A country synonymous to vibrancy is a must on everyone’s travel list. The hustle of Bangkok, the serene beaches of Krabi/Phuket and the colourful atmosphere of Pattaya, Thailand has got it all. From temples to street food to bargain market to high end shopping malls, there is something for everyone. The options are varied but the result remains the same – a feeling of awe.
I have been a regular to this side of the world and know what to expect in my every visit, But Thailand surprises me everytime. So this time, my trip was for about 10 days and I had an adventurous one.
So here is all you need to know about this pristine land, so swasdee kha!
The most convenient way to reach Thailand is by air. There are two international airports in Bangkok- Don Mueang International Airport (oldest operating airport in Asia) and Suvarnabhumi Airport.
There are also direct and connecting flights to Phuket International Airport. It is the second busiest airport of Thailand after the Suvarnabhumi Airport in Bangkok.
The only international train from Kuala Lumpur connects to Padang Besar station at the Thailand-Malaysia border.
A metered taxi is good for airport to hotel distance and can easily be found in Bangkok. But in other cities or small towns of Thailand, they are not as readily available. These are air conditioned , so can save you from the scorching heat.
The traffic in Bangkok is always appalling, so for your everyday short travels, number of other options are available. There is usually no haggling but sometimes a non-metred taxi driver may try to rip you off.
The famous three wheeled vehicles for a memorable ride are found in almost every corner of Bangkok. But remember, being a popular transport for tourists, they are a lot more expensive than your average motorcycle taxi or Songthaew.
Motor Cycle taxi
If you are looking for cheap and immediate transport for short distance, nothing can beat a motorcycle taxi. It is your best bet if you are an everyday backpacker and would like to explore city’s every nook and corner.
Theses are small pickup trucks which have comfortable two rows of seats. I travelled in one during my pattaya trip, but they are not so common in big cities like Bangkok or Chiang Mai. They run on preset routes and are very cheap (just 10 bahts to get to one side).
Bangkok BTS Sky train
Bangkok’s traffic can be really congested during peak hours and should be avoided. A great option to reach from one side of the city to other is the skytrain. The fare is reasonable and it has stops at many tourist areas and attractions. It can be crowded at office hours, so try to avoid those.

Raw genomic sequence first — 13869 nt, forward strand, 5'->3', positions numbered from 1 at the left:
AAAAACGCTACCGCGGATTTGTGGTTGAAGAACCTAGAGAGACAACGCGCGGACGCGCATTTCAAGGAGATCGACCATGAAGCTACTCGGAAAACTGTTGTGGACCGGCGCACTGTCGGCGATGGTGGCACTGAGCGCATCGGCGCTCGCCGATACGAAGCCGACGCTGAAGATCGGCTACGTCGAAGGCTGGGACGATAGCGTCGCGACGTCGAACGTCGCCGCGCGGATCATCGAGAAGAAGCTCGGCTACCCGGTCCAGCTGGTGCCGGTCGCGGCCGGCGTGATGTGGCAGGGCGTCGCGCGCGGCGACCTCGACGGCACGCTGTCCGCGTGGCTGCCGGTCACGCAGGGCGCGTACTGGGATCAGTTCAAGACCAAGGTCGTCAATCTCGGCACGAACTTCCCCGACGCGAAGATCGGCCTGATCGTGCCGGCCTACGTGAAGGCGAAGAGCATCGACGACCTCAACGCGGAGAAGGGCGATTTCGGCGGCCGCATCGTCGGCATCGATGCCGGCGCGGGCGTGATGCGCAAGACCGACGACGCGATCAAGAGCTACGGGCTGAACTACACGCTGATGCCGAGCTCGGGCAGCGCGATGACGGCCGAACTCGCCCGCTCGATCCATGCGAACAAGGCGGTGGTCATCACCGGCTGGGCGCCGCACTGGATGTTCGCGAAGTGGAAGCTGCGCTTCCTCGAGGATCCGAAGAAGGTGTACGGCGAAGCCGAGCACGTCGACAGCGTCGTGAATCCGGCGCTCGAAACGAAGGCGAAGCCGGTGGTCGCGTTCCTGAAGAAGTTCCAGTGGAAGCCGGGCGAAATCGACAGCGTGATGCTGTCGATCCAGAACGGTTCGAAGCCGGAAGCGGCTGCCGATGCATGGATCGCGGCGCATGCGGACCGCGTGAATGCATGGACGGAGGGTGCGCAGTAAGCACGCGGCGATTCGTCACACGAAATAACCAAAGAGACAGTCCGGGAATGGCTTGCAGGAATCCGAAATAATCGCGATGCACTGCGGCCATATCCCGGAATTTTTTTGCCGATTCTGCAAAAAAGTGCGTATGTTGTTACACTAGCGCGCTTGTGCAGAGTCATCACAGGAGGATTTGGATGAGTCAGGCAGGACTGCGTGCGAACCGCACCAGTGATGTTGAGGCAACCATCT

It is fairly easy to drive in Thailand for an Indian as there is left-hand drive and the roads are generally in good condition. The traffic is chaotic and can be easily compared to Indian roads. A two wheeler is usually a preferred mode for travellers in cities like Phuket and many shops offer them at a bargained price.
The Grand Palace Bangkok
There’s a handful to see and do in the capital, but it is best to start with the Grand Palace. It is staggering in historical significance and craftsmanship. It takes several hours to justify the Grand Palace grandeur.
One of the oldest and largest temples in Bangkok features the famous Reclining Buddha, which is the largest in Thailand measuring more than 150 feet in length. It is a temple, a religious place, so be mindful of your attire.
Wat Arun is almost directly opposite Wat Pho, so it is very easy to get to. Although it is known as the Temple of the Dawn, it’s absolutely stunning at sunset, particularly when lit up at night. The quietest time to visit, however, is early morning before the crowds.
There are several floating markets near Bangkok, Amphawa and Damnoen Saduak being among the most popular. You can go there alone or join a guided tour, which can include visits to local houses and shops.
From the old Phuket Town to the busiest beaches, Phuket has it all. The beaches concentrated around Phuket’s southwest coast (Patong, Karon, Kata) are flanked by beach bars, cafés and jet ski operators.
It is a convenient place to enjoy the sun, sand, and sea. Because of walking street and Tiffany show, it remains more of an adult’s destination. But if you are traveling with the family or are seeking a more subdued location, check out Jomtien Beach or Naklua.
Bangkok can easily boast of having every major luxury brand in the malls. The options to shop are endless. With everything from antiquities to the latest pair of trainers to designer jewellery available, Bangkok has an equally exhaustive, and potentially exhausting, variety of things to buy.
There are few shopping streets in Bangkok where a lot of contemporary things can be bought. From clothes to beauty to eyewear to local aromas, these streets offer great variety for a first time traveller. These kind of small markets can also be seen in other cities like Phuket or Pattaya.
Chatuchak Weekend Market
Known locally as JJ Market, Chatuchak Weekend Market in Bangkok is the largest of its kind in Thailand. With more than 8,000 stalls peddling wares ranging from antiques to clothes to furniture, the wildly popular market draws in more than 200,000 people on weekends and includes a wide array of tasty restaurants.
Me in Thailand
It was a slice of heaven in Thailand. I am sure my experience has given you motivation for your next trip. So here I conclude my post.
See you soon!